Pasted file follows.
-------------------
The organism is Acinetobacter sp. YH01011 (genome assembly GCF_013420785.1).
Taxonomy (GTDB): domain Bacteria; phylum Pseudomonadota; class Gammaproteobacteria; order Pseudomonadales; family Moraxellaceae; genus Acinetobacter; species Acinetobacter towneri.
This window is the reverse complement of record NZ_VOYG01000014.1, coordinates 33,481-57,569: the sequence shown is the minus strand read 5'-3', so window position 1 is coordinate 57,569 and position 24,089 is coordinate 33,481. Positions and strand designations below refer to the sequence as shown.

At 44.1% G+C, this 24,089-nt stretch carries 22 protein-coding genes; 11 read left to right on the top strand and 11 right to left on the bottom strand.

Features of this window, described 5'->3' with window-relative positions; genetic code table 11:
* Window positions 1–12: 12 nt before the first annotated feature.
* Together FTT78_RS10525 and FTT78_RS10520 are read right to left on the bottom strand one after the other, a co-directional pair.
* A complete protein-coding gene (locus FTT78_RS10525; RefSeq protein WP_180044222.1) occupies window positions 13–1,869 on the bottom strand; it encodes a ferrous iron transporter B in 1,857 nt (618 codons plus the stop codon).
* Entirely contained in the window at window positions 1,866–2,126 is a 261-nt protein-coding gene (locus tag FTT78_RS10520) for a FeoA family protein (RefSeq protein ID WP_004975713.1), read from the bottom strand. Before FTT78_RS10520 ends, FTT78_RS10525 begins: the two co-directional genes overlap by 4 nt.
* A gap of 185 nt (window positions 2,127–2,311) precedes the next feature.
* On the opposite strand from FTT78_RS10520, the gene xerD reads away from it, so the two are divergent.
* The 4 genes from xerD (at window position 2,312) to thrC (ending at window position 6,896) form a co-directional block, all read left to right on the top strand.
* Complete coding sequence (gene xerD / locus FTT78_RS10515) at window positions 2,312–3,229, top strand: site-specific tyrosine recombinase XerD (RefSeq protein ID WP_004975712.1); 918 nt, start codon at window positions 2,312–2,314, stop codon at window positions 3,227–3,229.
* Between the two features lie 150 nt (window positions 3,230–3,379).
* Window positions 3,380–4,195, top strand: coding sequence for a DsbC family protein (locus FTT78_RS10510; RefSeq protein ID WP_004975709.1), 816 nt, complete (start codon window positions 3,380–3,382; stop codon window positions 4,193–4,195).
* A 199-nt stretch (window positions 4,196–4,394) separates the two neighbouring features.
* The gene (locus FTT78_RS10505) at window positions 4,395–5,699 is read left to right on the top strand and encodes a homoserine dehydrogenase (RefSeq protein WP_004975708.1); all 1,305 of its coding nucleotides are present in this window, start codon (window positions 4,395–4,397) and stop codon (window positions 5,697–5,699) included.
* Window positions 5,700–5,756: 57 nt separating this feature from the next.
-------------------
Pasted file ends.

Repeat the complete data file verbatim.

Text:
The organism is Acinetobacter sp. YH01011 (genome assembly GCF_013420785.1).
Taxonomy (GTDB): domain Bacteria; phylum Pseudomonadota; class Gammaproteobacteria; order Pseudomonadales; family Moraxellaceae; genus Acinetobacter; species Acinetobacter towneri.
This window is the reverse complement of record NZ_VOYG01000014.1, coordinates 33,481-57,569: the sequence shown is the minus strand read 5'-3', so window position 1 is coordinate 57,569 and position 24,089 is coordinate 33,481. Positions and strand designations below refer to the sequence as shown.

At 44.1% G+C, this 24,089-nt stretch carries 22 protein-coding genes; 11 read left to right on the top strand and 11 right to left on the bottom strand.

Features of this window, described 5'->3' with window-relative positions; genetic code table 11:
* Window positions 1–12: 12 nt before the first annotated feature.
* Together FTT78_RS10525 and FTT78_RS10520 are read right to left on the bottom strand one after the other, a co-directional pair.
* A complete protein-coding gene (locus FTT78_RS10525; RefSeq protein WP_180044222.1) occupies window positions 13–1,869 on the bottom strand; it encodes a ferrous iron transporter B in 1,857 nt (618 codons plus the stop codon).
* Entirely contained in the window at window positions 1,866–2,126 is a 261-nt protein-coding gene (locus tag FTT78_RS10520) for a FeoA family protein (RefSeq protein ID WP_004975713.1), read from the bottom strand. Before FTT78_RS10520 ends, FTT78_RS10525 begins: the two co-directional genes overlap by 4 nt.
* A gap of 185 nt (window positions 2,127–2,311) precedes the next feature.
* On the opposite strand from FTT78_RS10520, the gene xerD reads away from it, so the two are divergent.
* The 4 genes from xerD (at window position 2,312) to thrC (ending at window position 6,896) form a co-directional block, all read left to right on the top strand.
* Complete coding sequence (gene xerD / locus FTT78_RS10515) at window positions 2,312–3,229, top strand: site-specific tyrosine recombinase XerD (RefSeq protein ID WP_004975712.1); 918 nt, start codon at window positions 2,312–2,314, stop codon at window positions 3,227–3,229.
* Between the two features lie 150 nt (window positions 3,230–3,379).
* Window positions 3,380–4,195, top strand: coding sequence for a DsbC family protein (locus FTT78_RS10510; RefSeq protein ID WP_004975709.1), 816 nt, complete (start codon window positions 3,380–3,382; stop codon window positions 4,193–4,195).
* A 199-nt stretch (window positions 4,196–4,394) separates the two neighbouring features.
* The gene (locus FTT78_RS10505) at window positions 4,395–5,699 is read left to right on the top strand and encodes a homoserine dehydrogenase (RefSeq protein WP_004975708.1); all 1,305 of its coding nucleotides are present in this window, start codon (window positions 4,395–4,397) and stop codon (window positions 5,697–5,699) included.
* Window positions 5,700–5,756: 57 nt separating this feature from the next.